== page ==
Setting Sun,Rising Dragon: Young Japanese professionals migrating to China.

Discussion in 'Economics' started by MohdSalleh, Nov 12, 2010.

  1. Tokyo, Japan (CNN) -- Genetically, Toshiko and Fukuko Kubo are identical twins. The 30-year-old sisters are physically indistinguishable, from their height to their walk -- even the way they both break into a wide smile.

    Their lives, though, are on two separate paths, mirroring the power shift that is the economic story in Asia.

    Toshiko lives in Tokyo, Japan. She has a graduate degree in art history and longs to work amid the works of the great artists of the classical era of art. Those dreams are shelved, she says, for a job with a steady salary and benefits. She works in a job outside of the field of her choice, logging the typical 14-hour work day expected in Japan. Toshiko doesn't hate her job, but it doesn't exactly inspire her, either.

    Approximately one third of 20-to-30-year olds don't have full-time jobs, according to Japan's Ministry of Internal Affairs and Communications. The ministry also shows the highest rate of unemployment is among people under age 25.

    "Japan is a difficult place to live for young people," says Toshiko. "Young people don't have goals. We can't have dreams. Even if we have a dream, there's no way to make it come true."

    Toshiko's twin, Fukuko, decided early on that the world offered more in life than what she saw in Japan.

    Like her sister, Fukuko also graduated with a master's degree, but in contemporary art, with an undergraduate in architecture.

    Without a job or any concrete employment plan, Fukuko took off to Beijing, China. Three days later, she landed an interview and then subsequently was hired by an interior design company.

    Her current job in Beijing, she says, is challenging, rewarding and interesting. Her new country, says Fukuko, is where her future lies.

    "You can feel a lot of optimistic, energetic (feelings) here. People are so optimistic. It's really, really powerful because everyone knows that the economy is doing really well. Japan's the opposite. It's sort of going down."

    "It'll be worse in 20 to 30 years," says Toshiko from her Tokyo apartment, "but nobody knows what to do about it."

    From Beijing, Fukuko agrees with her sister. "I think if I have a choice," says Fukuko. "I would rather not go back (to Japan)."


    Will the USA follow in the footsteps of Japan? There is a lot of pessimism here too while optimism abounds in the Orient.
  2. Some will (and already have) gone to China. However, Japanese tend to have a better work ethic and there's less culture shock in going from one Asian country to another. I can't imagine too many Gen-X, Gen-Y, etc. types being successful at anything other than a brief "English teaching" stint in China. And that's limited to ones with a reasonable command of their own language--getting rare these days.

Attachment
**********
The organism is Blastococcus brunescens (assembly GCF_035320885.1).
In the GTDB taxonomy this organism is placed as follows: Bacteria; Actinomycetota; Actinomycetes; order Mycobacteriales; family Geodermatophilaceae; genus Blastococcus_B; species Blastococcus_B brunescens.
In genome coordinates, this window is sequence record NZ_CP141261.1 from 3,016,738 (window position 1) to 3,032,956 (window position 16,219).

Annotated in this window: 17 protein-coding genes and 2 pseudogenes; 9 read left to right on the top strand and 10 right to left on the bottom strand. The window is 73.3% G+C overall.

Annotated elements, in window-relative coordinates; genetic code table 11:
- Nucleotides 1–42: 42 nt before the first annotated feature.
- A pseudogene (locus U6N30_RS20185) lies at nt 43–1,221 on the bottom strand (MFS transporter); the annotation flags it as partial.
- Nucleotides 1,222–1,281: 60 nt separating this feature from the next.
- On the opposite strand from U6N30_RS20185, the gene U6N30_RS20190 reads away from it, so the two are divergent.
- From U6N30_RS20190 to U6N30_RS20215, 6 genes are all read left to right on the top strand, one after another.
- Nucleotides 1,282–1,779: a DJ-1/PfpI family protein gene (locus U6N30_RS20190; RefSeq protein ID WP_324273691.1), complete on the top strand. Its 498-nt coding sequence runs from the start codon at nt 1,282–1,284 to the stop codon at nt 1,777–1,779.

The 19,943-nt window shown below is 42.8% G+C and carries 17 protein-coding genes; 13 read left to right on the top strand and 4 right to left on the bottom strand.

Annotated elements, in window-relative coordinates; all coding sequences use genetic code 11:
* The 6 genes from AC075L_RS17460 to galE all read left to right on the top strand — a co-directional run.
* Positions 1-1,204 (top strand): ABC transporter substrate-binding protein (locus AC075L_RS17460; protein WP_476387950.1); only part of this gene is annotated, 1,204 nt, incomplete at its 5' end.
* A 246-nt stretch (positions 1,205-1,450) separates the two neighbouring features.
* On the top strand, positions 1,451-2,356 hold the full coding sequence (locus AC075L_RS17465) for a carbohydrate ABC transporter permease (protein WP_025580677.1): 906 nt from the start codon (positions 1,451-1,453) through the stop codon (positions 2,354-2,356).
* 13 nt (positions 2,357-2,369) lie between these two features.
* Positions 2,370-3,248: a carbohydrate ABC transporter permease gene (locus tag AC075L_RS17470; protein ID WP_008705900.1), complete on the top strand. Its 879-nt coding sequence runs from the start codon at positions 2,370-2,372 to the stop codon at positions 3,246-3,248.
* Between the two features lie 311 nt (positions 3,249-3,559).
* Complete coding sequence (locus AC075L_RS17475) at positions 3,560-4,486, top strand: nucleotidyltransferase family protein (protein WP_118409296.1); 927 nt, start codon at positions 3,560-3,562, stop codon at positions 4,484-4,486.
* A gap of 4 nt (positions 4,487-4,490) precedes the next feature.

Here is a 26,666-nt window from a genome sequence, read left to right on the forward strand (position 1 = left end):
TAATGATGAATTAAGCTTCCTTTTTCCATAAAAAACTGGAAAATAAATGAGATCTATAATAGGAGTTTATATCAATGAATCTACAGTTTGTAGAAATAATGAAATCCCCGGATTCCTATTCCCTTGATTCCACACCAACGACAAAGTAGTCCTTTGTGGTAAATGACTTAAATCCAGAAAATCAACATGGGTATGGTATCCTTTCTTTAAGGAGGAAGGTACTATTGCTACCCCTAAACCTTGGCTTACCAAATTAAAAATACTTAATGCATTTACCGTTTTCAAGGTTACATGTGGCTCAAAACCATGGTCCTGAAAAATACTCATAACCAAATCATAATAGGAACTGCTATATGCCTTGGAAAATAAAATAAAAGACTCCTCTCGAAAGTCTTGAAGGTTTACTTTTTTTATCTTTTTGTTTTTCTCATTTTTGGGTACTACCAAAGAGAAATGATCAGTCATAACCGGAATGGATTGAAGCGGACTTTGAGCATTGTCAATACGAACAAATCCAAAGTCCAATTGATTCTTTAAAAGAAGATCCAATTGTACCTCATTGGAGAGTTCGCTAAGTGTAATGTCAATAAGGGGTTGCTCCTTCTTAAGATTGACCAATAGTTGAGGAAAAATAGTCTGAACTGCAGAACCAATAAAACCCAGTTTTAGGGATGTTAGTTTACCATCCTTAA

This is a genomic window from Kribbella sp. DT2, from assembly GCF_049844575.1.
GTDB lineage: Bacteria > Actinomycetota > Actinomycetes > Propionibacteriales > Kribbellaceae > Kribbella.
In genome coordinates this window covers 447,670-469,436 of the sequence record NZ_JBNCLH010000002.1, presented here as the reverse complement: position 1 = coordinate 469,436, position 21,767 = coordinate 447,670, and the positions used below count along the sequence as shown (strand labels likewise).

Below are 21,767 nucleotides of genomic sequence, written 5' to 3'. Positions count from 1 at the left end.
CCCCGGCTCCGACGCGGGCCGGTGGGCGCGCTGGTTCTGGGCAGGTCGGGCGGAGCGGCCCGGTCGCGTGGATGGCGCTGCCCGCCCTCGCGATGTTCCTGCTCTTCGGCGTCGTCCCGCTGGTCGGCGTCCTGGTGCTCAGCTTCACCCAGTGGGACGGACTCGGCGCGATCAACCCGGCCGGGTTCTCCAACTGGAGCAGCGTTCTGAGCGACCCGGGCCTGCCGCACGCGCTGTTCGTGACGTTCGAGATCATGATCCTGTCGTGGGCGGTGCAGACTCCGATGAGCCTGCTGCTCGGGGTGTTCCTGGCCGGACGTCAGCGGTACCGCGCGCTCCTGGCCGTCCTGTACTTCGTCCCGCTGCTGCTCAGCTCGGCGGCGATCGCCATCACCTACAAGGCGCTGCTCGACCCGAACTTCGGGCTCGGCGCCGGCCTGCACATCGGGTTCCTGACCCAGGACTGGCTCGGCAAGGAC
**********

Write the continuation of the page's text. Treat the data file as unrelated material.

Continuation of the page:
3. Would you be willing to learn Hindi, Spanish or Portuguese? :confused:
  4. mahadiga


    I WAS sorry to hear that the Far Eastern Economic Review has closed. My colleague Banyan has a good column pondering what this tells us about Asia.

    For me, it’s personal. The Review published some of my first articles, back in the days when I was a 21-year-old intern at a software firm in Tokyo who freelanced on the side.

    One piece that has stuck with me was called “A Tale of Two Sisters”. It concerned two members of Japan’s untouchable caste, the burakumin.

    Burakumin are the descendants of leatherworkers and butchers, who were considered unclean in mediaeval times and forced to live in ghettos. They are still subject to ferocious discrimination. But since they are ethnically identical to other Japanese and impossible to recognise unless you know where their family comes from, many choose to live in the closet.

    My story was about this phenomenon. The two sisters hailed from a remote burakumin hamlet in the countryside. One sister had left home, gone to university, concealed the fact that she came from an untouchable family and found a good job in the capital city.

    On the surface, her life was good. But she was terrified that her secret might be exposed. If she fell in love and wanted to marry a man, his family might hire a detective to check out her family background. This is still quite common. And if they found out that she was a burakumin, she feared, they would cancel the wedding. A couple of dozen “passing” burakumin kill themselves every year when this sort of thing happens.

    The other sister took the opposite path. Instead of hiding from bigotry, she confronted it. When she won a prize at high school, she took the podium and announced that she was a burakumin and proud of it. Later, she joined an organisation called the Buraku Liberation League and spent her time fighting discrimination against her fellow burakumin.

    I got to know the family quite well. I was the only foreigner at the firm where the “passing” sister worked, so I was the only person she confided in. She figured that, as a butter-reeking gaijin, I wouldn’t care that her ancestors were leather-workers.

    I’ve tried to find the piece on the web, but it seems the Review’s archive doesn’t go back that far. Still, there's always this.
  5. U.S. has 40% GDP in service industry and 25% profits are from financial sectors. If you count those factors, china has already passed U.S. in real economic strength in producing useful stuff.
  6. very interesting story... kudos for sharing!
  7. 9999


  8. mahadiga


    Economic mobility != Social mobility